A man stood looking out the window. He held a pistol in one hand as he stared at where Twitch’s hat paced outside the gate. Apparently he had not seen Blake’s entrance onto the grounds.
“I am here to talk as stated, Mr. Morrigan,” Blake said calmly.
The man spun and emptied the pistol at Blake. As the slide on the .45 locked back, his smiling face seemed puzzled. His target still stood by the staircase.
“Can we talk now, Mr. Morrigan?” Blake said mildly.
“You’re lucky I was shooting to miss,” said Morrigan. His skin was chalk white, and he couldn’t seem to stop smiling. He calmly reloaded.
A possible consequence of dealing with the Joker? Blake thought, noting the man’s appearance. He gestured at a pair of chairs. The men sat, quietly regarding each other.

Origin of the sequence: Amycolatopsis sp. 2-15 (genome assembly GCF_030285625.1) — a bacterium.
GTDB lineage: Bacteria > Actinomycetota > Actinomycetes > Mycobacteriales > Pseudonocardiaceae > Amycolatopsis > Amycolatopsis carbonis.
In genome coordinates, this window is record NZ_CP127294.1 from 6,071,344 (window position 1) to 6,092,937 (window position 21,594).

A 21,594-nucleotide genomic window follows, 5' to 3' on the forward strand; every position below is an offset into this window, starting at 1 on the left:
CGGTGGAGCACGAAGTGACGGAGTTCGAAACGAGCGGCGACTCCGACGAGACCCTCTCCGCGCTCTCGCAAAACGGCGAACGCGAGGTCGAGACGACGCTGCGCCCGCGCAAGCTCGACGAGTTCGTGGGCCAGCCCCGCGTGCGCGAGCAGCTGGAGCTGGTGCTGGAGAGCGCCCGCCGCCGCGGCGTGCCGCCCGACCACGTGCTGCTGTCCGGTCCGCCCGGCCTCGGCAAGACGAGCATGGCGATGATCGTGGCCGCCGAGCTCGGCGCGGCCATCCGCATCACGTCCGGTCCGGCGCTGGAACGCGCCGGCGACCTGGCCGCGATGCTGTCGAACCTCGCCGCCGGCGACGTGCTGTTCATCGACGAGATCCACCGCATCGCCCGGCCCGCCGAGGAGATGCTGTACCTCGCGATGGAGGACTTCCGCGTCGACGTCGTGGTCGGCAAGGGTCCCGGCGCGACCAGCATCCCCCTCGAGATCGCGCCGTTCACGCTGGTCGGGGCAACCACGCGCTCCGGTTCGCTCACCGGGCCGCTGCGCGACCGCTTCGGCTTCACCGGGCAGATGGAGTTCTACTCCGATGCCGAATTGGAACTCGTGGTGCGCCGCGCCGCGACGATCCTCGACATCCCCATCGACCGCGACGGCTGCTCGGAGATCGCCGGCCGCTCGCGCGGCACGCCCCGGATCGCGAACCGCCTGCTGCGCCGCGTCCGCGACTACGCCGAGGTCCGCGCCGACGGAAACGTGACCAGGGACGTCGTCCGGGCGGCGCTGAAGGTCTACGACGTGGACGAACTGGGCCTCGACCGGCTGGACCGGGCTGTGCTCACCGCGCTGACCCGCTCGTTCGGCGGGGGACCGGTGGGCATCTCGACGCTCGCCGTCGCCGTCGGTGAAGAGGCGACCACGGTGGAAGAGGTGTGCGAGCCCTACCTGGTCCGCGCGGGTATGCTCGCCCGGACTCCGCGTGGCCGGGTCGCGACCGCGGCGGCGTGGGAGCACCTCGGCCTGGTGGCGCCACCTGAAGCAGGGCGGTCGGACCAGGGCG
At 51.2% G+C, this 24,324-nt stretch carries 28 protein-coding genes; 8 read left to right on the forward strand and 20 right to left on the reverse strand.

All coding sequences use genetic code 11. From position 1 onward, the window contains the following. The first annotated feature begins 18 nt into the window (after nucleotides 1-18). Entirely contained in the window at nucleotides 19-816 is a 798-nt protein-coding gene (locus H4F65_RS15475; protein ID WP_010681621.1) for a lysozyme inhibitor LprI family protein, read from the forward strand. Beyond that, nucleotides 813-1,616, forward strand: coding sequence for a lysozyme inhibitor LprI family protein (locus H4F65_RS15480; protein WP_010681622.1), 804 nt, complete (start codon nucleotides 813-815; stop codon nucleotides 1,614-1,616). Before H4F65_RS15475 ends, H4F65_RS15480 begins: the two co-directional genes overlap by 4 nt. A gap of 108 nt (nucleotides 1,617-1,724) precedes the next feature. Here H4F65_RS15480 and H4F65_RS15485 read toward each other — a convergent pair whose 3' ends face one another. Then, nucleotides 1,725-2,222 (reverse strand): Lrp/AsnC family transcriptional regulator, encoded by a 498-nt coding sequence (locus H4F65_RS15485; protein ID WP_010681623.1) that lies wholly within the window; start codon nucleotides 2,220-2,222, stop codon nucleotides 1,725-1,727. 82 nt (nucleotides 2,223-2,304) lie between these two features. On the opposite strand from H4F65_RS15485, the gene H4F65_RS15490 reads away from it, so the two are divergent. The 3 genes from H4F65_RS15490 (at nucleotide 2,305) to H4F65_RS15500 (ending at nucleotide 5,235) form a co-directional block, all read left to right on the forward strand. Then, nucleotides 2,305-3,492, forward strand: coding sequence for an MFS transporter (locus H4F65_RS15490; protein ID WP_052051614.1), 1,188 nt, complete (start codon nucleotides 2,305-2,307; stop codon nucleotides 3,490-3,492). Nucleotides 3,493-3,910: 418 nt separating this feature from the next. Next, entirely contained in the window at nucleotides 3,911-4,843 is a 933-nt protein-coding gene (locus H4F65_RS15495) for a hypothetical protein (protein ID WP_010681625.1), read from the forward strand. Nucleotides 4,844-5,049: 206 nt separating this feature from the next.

“What do you want?” Morrigan said first.
“I am hiring a small group of assistants,” said Blake. “Your name was recommended as a shooter.”
“Who recommended me?” Morrigan asked.
“Private sources,” said Blake.
“Who?” said Morrigan.
“So I should take your word, right?” said Cully Morrigan.
“Mr. Twitchell has informed me of your problem with certain individuals, Mr. Morrigan,” said Blake in his regular voice. “I am in a position to help you with that, and will if you enter my employ.”
“You’re smooth, but I don’t think you know what you’re talking about,” said Morrigan.
“It is your choice,” Blake said. He stood up. “Sooner or later, your problem is going to come home. You will be alone when that happens.”
“Safety in numbers, huh?” Morrigan said.